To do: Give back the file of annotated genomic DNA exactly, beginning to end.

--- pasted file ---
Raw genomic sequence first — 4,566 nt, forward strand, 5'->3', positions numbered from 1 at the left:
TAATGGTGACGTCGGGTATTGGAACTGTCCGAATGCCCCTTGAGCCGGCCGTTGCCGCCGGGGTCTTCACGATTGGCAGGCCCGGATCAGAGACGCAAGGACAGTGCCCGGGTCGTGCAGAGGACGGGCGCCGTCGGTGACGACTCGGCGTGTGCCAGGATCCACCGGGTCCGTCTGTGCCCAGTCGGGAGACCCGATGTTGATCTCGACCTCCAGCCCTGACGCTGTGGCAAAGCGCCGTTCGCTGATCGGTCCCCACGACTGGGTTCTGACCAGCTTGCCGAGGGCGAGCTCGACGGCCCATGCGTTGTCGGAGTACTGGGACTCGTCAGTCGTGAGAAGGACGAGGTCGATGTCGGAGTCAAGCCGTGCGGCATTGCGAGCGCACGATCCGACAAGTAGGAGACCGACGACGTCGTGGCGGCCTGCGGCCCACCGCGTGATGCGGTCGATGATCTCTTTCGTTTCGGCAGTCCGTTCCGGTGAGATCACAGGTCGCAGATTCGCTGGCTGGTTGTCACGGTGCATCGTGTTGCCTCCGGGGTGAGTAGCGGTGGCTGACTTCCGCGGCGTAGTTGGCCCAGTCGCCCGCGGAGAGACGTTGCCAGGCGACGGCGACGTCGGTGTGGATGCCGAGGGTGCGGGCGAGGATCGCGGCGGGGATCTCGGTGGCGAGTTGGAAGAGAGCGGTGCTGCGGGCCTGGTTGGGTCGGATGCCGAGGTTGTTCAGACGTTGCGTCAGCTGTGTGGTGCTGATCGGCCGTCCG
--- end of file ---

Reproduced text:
Raw genomic sequence first — 4,566 nt, forward strand, 5'->3', positions numbered from 1 at the left:
TAATGGTGACGTCGGGTATTGGAACTGTCCGAATGCCCCTTGAGCCGGCCGTTGCCGCCGGGGTCTTCACGATTGGCAGGCCCGGATCAGAGACGCAAGGACAGTGCCCGGGTCGTGCAGAGGACGGGCGCCGTCGGTGACGACTCGGCGTGTGCCAGGATCCACCGGGTCCGTCTGTGCCCAGTCGGGAGACCCGATGTTGATCTCGACCTCCAGCCCTGACGCTGTGGCAAAGCGCCGTTCGCTGATCGGTCCCCACGACTGGGTTCTGACCAGCTTGCCGAGGGCGAGCTCGACGGCCCATGCGTTGTCGGAGTACTGGGACTCGTCAGTCGTGAGAAGGACGAGGTCGATGTCGGAGTCAAGCCGTGCGGCATTGCGAGCGCACGATCCGACAAGTAGGAGACCGACGACGTCGTGGCGGCCTGCGGCCCACCGCGTGATGCGGTCGATGATCTCTTTCGTTTCGGCAGTCCGTTCCGGTGAGATCACAGGTCGCAGATTCGCTGGCTGGTTGTCACGGTGCATCGTGTTGCCTCCGGGGTGAGTAGCGGTGGCTGACTTCCGCGGCGTAGTTGGCCCAGTCGCCCGCGGAGAGACGTTGCCAGGCGACGGCGACGTCGGTGTGGATGCCGAGGGTGCGGGCGAGGATCGCGGCGGGGATCTCGGTGGCGAGTTGGAAGAGAGCGGTGCTGCGGGCCTGGTTGGGTCGGATGCCGAGGTTGTTCAGACGTTGCGTCAGCTGTGTGGTGCTGATCGGCCGTCCG